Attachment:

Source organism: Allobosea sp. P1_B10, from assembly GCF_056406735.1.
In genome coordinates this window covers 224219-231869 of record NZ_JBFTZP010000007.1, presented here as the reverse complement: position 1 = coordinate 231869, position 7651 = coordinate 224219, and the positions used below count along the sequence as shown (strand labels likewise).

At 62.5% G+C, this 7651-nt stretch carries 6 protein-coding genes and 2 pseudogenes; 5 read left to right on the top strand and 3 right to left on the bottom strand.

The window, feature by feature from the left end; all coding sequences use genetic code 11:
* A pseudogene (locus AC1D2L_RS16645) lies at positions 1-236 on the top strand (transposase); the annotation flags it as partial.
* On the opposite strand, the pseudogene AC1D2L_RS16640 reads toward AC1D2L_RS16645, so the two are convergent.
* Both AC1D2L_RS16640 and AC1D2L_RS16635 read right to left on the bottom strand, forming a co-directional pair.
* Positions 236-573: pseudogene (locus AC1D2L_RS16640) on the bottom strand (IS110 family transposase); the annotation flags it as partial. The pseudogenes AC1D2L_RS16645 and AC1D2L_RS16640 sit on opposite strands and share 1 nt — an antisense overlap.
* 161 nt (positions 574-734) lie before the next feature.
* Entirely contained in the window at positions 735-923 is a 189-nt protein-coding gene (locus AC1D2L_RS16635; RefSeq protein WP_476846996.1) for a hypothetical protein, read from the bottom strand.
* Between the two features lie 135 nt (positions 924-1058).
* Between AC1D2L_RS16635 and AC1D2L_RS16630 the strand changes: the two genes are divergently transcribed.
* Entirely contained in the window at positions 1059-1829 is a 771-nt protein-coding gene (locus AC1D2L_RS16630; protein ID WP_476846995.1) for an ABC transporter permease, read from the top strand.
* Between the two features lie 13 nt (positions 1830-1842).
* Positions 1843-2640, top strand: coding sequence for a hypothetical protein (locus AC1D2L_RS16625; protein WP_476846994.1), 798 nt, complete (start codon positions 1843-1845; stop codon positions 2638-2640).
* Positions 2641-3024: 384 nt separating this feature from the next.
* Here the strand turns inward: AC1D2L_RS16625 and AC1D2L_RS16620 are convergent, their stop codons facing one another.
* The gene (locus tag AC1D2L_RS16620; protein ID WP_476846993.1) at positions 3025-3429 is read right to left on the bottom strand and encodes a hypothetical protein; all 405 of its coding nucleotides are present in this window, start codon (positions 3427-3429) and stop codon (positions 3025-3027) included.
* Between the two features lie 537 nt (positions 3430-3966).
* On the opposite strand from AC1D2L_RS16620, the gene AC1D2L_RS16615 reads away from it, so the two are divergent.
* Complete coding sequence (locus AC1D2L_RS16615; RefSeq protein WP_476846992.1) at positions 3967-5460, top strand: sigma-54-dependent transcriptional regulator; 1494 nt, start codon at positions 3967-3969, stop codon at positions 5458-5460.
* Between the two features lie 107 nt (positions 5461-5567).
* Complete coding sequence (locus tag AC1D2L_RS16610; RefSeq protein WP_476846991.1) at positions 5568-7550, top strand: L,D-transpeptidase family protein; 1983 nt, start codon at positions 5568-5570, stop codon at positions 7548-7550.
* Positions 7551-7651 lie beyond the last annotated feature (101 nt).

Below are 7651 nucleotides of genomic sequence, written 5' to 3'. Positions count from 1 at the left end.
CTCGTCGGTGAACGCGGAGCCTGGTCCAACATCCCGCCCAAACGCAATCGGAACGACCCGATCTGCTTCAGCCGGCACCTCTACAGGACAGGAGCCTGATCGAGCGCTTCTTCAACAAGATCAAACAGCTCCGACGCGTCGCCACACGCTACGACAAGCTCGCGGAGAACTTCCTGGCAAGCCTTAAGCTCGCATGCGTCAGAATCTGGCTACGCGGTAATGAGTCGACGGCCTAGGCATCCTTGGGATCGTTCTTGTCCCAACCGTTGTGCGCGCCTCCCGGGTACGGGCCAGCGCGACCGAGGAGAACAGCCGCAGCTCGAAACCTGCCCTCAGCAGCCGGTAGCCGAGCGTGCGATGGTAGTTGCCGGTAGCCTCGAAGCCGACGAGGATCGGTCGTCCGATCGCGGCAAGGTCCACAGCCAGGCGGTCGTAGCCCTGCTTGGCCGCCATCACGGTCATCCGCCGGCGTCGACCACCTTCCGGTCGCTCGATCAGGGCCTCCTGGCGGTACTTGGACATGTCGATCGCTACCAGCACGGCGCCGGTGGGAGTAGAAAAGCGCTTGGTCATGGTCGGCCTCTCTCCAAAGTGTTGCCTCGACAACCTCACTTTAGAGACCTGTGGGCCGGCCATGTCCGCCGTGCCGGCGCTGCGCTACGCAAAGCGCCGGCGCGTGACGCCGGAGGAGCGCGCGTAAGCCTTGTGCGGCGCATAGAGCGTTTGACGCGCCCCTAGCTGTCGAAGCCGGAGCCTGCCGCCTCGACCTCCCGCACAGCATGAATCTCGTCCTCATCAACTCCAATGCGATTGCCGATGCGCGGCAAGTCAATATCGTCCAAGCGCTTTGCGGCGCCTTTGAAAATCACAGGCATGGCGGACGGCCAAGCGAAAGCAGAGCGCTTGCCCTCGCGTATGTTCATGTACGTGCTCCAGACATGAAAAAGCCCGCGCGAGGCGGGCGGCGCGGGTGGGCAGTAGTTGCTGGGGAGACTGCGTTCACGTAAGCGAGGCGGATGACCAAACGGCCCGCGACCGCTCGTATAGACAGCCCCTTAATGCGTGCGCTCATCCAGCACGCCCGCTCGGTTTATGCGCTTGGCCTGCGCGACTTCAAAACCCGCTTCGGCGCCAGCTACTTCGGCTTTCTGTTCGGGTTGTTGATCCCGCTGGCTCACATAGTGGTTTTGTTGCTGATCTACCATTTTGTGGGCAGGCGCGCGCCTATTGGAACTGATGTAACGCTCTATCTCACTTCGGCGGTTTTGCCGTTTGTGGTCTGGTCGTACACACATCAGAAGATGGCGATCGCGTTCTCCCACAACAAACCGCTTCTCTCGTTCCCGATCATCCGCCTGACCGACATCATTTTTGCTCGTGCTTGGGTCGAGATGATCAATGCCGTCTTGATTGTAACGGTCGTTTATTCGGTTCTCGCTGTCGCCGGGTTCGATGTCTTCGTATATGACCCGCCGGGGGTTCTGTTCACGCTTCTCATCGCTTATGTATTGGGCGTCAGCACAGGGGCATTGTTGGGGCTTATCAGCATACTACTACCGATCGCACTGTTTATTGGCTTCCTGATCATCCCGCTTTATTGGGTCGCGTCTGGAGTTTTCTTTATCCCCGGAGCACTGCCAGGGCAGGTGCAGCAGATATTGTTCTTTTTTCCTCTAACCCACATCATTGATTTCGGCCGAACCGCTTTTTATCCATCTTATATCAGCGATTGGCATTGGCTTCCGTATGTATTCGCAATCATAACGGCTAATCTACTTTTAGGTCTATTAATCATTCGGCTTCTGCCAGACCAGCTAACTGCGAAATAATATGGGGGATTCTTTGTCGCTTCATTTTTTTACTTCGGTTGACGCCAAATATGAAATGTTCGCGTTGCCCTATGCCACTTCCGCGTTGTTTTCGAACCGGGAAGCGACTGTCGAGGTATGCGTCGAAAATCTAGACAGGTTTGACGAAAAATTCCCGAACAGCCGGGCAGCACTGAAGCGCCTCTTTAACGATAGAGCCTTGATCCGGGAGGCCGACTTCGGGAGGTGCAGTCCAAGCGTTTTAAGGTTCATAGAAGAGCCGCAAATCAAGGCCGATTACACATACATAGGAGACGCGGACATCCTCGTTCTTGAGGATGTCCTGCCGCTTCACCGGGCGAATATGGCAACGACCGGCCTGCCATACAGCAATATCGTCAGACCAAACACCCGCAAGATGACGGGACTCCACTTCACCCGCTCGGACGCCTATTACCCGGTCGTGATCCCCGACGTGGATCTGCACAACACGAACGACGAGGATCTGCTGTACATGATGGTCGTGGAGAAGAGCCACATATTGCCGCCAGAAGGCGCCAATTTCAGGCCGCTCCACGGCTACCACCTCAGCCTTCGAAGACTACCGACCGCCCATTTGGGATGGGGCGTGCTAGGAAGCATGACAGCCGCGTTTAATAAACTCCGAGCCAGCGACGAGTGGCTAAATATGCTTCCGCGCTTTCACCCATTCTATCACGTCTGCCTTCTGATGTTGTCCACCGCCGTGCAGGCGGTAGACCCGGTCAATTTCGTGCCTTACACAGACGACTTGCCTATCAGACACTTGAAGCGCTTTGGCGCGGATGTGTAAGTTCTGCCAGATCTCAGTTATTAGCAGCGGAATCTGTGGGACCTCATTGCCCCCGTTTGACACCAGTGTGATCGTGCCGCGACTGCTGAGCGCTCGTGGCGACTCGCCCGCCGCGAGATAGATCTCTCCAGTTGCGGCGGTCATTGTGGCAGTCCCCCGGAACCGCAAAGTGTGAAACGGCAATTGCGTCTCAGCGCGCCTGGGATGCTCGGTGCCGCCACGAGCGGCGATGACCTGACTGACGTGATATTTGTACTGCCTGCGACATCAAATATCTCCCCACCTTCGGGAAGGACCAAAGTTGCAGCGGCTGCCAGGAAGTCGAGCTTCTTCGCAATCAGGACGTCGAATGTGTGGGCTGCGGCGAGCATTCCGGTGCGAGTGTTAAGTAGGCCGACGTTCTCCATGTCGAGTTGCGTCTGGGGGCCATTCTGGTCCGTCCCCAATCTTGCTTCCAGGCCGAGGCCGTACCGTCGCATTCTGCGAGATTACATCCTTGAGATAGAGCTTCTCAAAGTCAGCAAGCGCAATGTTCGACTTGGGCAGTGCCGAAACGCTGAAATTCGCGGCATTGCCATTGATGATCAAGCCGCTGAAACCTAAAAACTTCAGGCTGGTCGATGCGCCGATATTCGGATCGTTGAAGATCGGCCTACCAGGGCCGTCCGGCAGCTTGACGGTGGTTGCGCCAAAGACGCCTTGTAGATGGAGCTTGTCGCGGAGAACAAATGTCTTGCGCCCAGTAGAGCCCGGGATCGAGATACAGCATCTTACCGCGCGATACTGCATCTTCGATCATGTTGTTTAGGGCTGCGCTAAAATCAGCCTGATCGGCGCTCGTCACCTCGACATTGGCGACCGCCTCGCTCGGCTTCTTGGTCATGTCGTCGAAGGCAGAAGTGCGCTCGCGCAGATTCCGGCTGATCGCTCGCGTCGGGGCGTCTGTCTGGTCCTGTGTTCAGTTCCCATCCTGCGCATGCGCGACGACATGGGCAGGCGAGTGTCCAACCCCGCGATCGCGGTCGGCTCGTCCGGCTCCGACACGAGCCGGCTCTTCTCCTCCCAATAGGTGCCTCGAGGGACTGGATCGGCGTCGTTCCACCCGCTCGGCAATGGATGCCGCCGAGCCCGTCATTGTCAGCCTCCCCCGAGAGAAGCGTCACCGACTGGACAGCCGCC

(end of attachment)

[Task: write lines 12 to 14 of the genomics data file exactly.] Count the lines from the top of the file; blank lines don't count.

* Between AC1D2L_RS16635 and AC1D2L_RS16630 the strand changes: the two genes are divergently transcribed.
* Entirely contained in the window at positions 1059-1829 is a 771-nt protein-coding gene (locus AC1D2L_RS16630; protein ID WP_476846995.1) for an ABC transporter permease, read from the top strand.
* Between the two features lie 13 nt (positions 1830-1842).